Corporate Social Responsibility: What Does It Take?

Once, not so long ago but certainly pre-recession, corporations understood the concept of corporate social responsibility. Back then, corporations not only rose to the occasion, they leveraged it to the good of everyone, themselves included, in what we used to call a “win-win.”

While there were incentives to behave admirably — such as increased customer and employee loyalty, tax breaks for donations, and a strong rise in community status — companies mostly were socially responsible simply because it was in their nature to do the right thing.

Then the recession came along and sucked most goodwill down with it. The focus became sharply and almost cruelly affixed to profits and corporate benefit. Indeed, some of that behavior was perfectly reasonable given the severity of the economic crisis. After all, how can any company help society if it folds?

But a lot of bad behavior sprang forth too and much of it was just fear and greed run amok.

For awhile, the lack of socially responsible behavior passed with few remarks. The recession had changed attitudes all around and what was once unacceptable became largely expected.

As it turns out, the one-side-wins model proved unsustainable as its impact on society at large was entirely negative. Before long, the backlash on corporations also wasn’t tolerable.

One need only look around to see a plethora of examples of companies severely punished for a perceived lack of social responsibility. Most recently that would include Olive Garden, which saw a 2012 2Q earnings drop after saying it would cut workers to part-time to avoid providing healthcare insurance for those workers, as well as Papa John’s pizza and Whole Foods for taking similar positions.

But companies have to be careful too about which social calls they answer. Take the case of Chick-Fil-A’s stance for the defense of traditional marriage and against same sex marriage. While those consumers who supported the move lined up in droves to buy the company’s products on a single day, detractors called it anti-gay and anti-social and boycotted the company for months. The move also resulted in some of Chicago’s city leadership blocking Chick-Fil-A’s planned expansion into that area. As a result, Chick-Fil-A withdrew its active opposition to gay marriage and even pledged to support it. But it did so quietly for fear of backlash from the other direction.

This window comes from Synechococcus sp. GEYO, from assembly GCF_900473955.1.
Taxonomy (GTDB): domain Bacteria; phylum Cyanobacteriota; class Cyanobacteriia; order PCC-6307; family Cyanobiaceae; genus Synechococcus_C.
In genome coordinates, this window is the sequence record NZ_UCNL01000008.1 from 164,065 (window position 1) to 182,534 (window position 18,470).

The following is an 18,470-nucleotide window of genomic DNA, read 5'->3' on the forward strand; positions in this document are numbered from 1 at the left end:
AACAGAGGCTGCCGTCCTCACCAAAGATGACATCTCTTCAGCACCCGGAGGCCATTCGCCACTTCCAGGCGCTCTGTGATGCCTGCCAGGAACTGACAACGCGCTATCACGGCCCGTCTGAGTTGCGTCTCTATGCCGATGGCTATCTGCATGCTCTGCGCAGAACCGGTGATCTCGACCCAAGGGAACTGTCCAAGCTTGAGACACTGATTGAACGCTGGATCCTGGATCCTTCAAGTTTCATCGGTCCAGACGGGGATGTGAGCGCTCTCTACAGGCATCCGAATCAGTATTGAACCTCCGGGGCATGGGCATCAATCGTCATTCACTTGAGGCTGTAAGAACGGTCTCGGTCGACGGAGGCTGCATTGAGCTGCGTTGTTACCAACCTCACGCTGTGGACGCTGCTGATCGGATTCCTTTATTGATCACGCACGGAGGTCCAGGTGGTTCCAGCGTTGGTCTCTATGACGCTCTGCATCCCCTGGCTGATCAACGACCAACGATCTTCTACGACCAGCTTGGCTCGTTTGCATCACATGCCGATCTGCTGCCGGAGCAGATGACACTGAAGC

So this business of social responsibility can be botched and botched badly yet still a company must do something socially responsible because customers demand it now. But so do governments, it turns out.

For example, the U.S. Securities and Exchange Commission (SEC) mandates that managed investment companies formally report their corporate social responsibility (CSR) actions. The mandate is far reaching with even banks in Thailand hurrying to comply.

A Thailand-based newspaper, The Nation, reported that while at a local event on meeting CSR standards, the SEC assistant secretary-general Waratchya Srimachand said: “Any firms planning to issue new securities will have to disclose on form 69-1 whether they have operated as per SET’s 2012 document on CSR practices regarding stakeholders, the economy, the society, and the environment. The disclosure will provide key information to investors for their decisions. The regulation is expected to be effective from January 1, 2014 onwards.”

Further, The Nation reported “…the SEC has teamed up with Corporate Social Responsibility Institute (CSRI), under the Stock Exchange of Thailand (SET), and with the Thaipat Institute. Their 2013 CSR and sustainability plan is shaped towards the second era of sustainable development by focusing on ‘disclosure’ and ‘openness’ to meet expectations of society broadly.”

In total this means that CSR is now required by both consumers and governments worldwide thereby making it a defined and meaningful part of doing business in today’s world. Certainly some companies are more subjected to these requirements than others, but none can skate by without any action at all, at least not for very long.

But as was also pointed out earlier, taking socially responsible actions can prove to be precarious in the end. The best way to avoid problems while undertaking a socially responsible stance is to first avoid hot political and religious concerns if at all possible and secondly to act according to the five pillars of CSR. Here they are in no particular order of importance:

1)      Stakeholder-based CSR

2)      Economy-based CSR

3)      Society-at-large-based CSR

4)      Local Community-based CSR

5)      Environment-based CSR

Address each of those concerns in your CSR planning and watch your company prosper! After all, back in the day when CSR was just thought of as good PR, actions like these worked like a charm and laid the groundwork for strong company futures via consumer and employee loyalties. There’s no reason to believe these tactics won’t work their magic again.

pam bakerPam Baker is the author of eight books and hundreds of technology articles published daily in leading online and print publications. She is a member of the National Press Club (NPC) and the Internet Press Guild (IPG). You can reach her or follow her on Twitter and on Google+.

Tags: Business,Business Intelligence,Business Management